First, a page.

Interference in Joint Picture Naming

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Abstract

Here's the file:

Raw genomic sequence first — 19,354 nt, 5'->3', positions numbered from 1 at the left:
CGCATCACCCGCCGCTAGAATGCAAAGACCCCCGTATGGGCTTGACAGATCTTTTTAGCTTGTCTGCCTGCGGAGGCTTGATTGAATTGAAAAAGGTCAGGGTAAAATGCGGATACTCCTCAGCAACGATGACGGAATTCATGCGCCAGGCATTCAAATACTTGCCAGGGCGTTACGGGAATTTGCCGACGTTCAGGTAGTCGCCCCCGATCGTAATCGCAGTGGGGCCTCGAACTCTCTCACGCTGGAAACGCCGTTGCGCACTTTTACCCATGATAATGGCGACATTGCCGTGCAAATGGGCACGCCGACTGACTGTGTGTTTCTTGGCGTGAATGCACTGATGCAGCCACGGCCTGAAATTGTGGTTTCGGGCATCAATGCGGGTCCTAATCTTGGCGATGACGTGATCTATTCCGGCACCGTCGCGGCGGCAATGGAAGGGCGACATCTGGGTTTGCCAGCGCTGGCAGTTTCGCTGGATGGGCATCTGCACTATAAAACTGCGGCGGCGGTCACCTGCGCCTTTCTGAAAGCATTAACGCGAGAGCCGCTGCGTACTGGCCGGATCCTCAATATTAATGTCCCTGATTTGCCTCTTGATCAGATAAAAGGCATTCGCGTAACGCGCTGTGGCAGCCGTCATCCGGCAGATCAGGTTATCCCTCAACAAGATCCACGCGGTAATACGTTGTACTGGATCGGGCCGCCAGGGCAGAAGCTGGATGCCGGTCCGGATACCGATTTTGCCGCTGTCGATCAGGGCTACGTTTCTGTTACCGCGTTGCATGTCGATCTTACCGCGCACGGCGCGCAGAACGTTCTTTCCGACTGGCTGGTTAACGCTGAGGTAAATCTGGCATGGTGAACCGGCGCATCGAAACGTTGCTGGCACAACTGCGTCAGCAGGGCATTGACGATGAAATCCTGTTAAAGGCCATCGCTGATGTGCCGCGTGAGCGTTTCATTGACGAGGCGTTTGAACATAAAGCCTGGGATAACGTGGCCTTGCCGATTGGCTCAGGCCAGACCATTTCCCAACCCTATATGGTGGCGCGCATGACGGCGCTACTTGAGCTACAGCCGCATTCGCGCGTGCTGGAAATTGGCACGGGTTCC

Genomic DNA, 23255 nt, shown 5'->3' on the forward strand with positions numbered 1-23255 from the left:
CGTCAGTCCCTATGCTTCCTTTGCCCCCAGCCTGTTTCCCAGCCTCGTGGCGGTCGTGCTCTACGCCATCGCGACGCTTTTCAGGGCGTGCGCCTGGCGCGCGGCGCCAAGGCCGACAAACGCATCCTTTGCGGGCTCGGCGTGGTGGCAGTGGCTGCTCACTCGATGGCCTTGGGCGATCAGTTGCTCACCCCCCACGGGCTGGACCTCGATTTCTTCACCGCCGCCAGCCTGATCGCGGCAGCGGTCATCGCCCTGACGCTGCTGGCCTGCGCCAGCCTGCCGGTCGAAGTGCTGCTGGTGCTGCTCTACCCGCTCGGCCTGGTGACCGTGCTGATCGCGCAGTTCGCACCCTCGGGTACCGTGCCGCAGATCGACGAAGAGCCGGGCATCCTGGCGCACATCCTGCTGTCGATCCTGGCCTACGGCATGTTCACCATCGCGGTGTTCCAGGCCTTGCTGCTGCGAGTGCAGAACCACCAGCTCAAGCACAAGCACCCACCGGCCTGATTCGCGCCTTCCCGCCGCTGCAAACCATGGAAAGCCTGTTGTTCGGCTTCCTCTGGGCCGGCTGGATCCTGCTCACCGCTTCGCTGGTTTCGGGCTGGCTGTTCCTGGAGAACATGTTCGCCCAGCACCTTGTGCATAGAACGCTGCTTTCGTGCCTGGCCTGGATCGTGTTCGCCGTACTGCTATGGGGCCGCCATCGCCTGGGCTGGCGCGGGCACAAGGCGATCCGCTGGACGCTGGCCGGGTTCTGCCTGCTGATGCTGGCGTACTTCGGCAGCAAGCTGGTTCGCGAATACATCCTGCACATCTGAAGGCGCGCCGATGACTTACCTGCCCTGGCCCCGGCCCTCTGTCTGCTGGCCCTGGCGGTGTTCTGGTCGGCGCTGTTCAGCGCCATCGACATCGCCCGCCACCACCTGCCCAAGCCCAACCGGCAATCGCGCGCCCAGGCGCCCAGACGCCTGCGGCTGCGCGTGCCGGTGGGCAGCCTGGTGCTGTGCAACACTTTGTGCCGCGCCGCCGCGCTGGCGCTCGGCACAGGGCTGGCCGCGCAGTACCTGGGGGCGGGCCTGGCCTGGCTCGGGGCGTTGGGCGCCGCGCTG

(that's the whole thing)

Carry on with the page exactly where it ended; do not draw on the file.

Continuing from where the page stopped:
In 4 experiments we showed that picture naming latencies are affected by beliefs about the task concurrently performed by another speaker. Participants took longer to name pictures when they believed that their partner concurrently named pictures than when they believed their partner was silent (Experiments 1 and 4) or concurrently categorized the pictures as being from the same or from different semantic categories (Experiment 2). However, picture naming latencies were not affected by beliefs about what one's partner said, as it did not matter whether participants believed their partner produced the same utterance, or an utterance that differed by ordering (Experiments 1 and 2) or lexical content (Experiments 3 and 4). These findings are consistent with the proposal that speakers represent whether another speaker is preparing to speak but not what they are preparing to say.

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